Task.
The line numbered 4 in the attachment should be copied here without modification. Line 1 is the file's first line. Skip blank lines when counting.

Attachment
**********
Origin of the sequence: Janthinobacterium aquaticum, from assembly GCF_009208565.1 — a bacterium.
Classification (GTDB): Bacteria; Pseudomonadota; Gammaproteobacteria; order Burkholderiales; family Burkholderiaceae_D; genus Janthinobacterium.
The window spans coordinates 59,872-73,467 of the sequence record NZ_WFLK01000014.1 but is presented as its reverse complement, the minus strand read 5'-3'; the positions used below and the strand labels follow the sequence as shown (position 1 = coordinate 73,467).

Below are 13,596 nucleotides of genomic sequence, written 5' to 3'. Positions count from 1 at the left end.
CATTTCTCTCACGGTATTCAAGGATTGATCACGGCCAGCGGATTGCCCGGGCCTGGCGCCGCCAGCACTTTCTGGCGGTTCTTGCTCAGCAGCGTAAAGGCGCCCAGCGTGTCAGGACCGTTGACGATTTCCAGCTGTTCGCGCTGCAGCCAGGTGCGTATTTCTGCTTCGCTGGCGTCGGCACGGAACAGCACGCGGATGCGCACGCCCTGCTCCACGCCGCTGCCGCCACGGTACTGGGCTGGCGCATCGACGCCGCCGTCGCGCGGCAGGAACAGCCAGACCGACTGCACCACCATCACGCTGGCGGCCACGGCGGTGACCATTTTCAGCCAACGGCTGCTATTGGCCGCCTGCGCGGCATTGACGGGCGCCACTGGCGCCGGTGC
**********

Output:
Below are 13,596 nucleotides of genomic sequence, written 5' to 3'. Positions count from 1 at the left end.